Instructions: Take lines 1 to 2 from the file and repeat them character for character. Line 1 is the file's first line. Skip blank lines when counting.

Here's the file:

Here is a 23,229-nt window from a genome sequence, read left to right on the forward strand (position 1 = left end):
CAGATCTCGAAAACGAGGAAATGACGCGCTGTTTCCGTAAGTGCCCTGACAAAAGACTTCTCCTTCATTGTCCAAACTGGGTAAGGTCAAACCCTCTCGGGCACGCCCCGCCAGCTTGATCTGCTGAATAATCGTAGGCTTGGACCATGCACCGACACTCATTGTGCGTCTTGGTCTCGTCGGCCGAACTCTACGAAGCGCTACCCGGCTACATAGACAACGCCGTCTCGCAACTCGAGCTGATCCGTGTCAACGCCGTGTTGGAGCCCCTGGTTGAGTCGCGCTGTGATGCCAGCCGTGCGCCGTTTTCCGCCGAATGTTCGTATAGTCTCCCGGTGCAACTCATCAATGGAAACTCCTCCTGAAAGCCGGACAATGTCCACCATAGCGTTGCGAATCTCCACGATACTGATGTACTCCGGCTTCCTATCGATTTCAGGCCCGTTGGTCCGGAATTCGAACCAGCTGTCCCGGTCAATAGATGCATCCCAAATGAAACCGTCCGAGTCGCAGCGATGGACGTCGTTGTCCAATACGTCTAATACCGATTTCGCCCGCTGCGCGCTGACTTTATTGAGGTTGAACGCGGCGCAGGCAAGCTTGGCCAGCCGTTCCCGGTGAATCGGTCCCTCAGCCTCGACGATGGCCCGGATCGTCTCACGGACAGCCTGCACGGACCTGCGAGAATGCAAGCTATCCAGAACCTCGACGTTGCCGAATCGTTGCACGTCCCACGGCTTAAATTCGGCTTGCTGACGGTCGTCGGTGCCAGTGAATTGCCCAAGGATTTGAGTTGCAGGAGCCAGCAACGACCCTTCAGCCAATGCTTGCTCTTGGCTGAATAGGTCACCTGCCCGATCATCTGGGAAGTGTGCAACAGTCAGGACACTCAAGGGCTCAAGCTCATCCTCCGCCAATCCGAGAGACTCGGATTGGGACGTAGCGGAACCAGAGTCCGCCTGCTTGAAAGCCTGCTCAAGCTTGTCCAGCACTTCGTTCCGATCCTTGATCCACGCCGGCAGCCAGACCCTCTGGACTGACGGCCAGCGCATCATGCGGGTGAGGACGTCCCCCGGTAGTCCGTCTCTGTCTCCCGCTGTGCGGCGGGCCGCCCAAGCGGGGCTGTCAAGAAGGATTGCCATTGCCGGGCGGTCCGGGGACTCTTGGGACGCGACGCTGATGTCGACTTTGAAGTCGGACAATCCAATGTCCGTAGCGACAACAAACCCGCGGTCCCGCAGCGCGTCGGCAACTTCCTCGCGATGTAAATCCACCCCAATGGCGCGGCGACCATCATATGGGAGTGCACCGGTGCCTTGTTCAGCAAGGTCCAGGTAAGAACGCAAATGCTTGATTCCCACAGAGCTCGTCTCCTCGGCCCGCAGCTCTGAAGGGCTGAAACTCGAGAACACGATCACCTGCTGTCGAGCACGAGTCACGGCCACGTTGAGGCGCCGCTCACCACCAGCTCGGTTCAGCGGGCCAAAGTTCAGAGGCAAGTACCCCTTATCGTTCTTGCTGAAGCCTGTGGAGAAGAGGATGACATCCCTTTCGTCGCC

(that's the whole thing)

Here is a 23,229-nt window from a genome sequence, read left to right on the forward strand (position 1 = left end):
CAGATCTCGAAAACGAGGAAATGACGCGCTGTTTCCGTAAGTGCCCTGACAAAAGACTTCTCCTTCATTGTCCAAACTGGGTAAGGTCAAACCCTCTCGGGCACGCCCCGCCAGCTTGATCTGCTGAATAATCGTAGGCTTGGACCATGCACCGACACTCATTGTGCGTCTTGGTCTCGTCGGCCGAACTCTACGAAGCGCTACCCGGCTACATAGACAACGCCGTCTCGCAACTCGAGCTGATCCGTGTCAACGCCGTGTTGGAGCCCCTGGTTGAGTCGCGCTGTGATGCCAGCCGTGCGCCGTTTTCCGCCGAATGTTCGTATAGTCTCCCGGTGCAACTCATCAATGGAAACTCCTCCTGAAAGCCGGACAATGTCCACCATAGCGTTGCGAATCTCCACGATACTGATGTACTCCGGCTTCCTATCGATTTCAGGCCCGTTGGTCCGGAATTCGAACCAGCTGTCCCGGTCAATAGATGCATCCCAAATGAAACCGTCCGAGTCGCAGCGATGGACGTCGTTGTCCAATACGTCTAATACCGATTTCGCCCGCTGCGCGCTGACTTTATTGAGGTTGAACGCGGCGCAGGCAAGCTTGGCCAGCCGTTCCCGGTGAATCGGTCCCTCAGCCTCGACGATGGCCCGGATCGTCTCACGGACAGCCTGCACGGACCTGCGAGAATGCAAGCTATCCAGAACCTCGACGTTGCCGAATCGTTGCACGTCCCACGGCTTAAATTCGGCTTGCTGACGGTCGTCGGTGCCAGTGAATTGCCCAAGGATTTGAGTTGCAGGAGCCAGCAACGACCCTTCAGCCAATGCTTGCTCTTGGCTGAATAGGTCACCTGCCCGATCATCTGGGAAGTGTGCAACAGTCAGGACACTCAAGGGCTCAAGCTCATCCTCCGCCAATCCGAGAGACTCGGATTGGGACGTAGCGGAACCAGAGTCCGCCTGCTTGAAAGCCTGCTCAAGCTTGTCCAGCACTTCGTTCCGATCCTTGATCCACGCCGGCAGCCAGACCCTCTGGACTGACGGCCAGCGCATCATGCGGGTGAGGACGTCCCCCGGTAGTCCGTCTCTGTCTCCCGCTGTGCGGCGGGCCGCCCAAGCGGGGCTGTCAAGAAGGATTGCCATTGCCGGGCGGTCCGGGGACTCTTGGGACGCGACGCTGATGTCGACTTTGAAGTCGGACAATCCAATGTCCGTAGCGACAACAAACCCGCGGTCCCGCAGCGCGTCGGCAACTTCCTCGCGATGTAAATCCACCCCAATGGCGCGGCGACCATCATATGGGAGTGCACCGGTGCCTTGTTCAGCAAGGTCCAGGTAAGAACGCAAATGCTTGATTCCCACAGAGCTCGTCTCCTCGGCCCGCAGCTCTGAAGGGCTGAAACTCGAGAACACGATCACCTGCTGTCGAGCACGAGTCACGGCCACGTTGAGGCGCCGCTCACCACCAGCTCGGTTCAGCGGGCCAAAGTTCAGAGGCAAGTACCCCTTATCGTTCTTGCTGAAGCCTGTGGAGAAGAGGATGACATCCCTTTCGTCGCC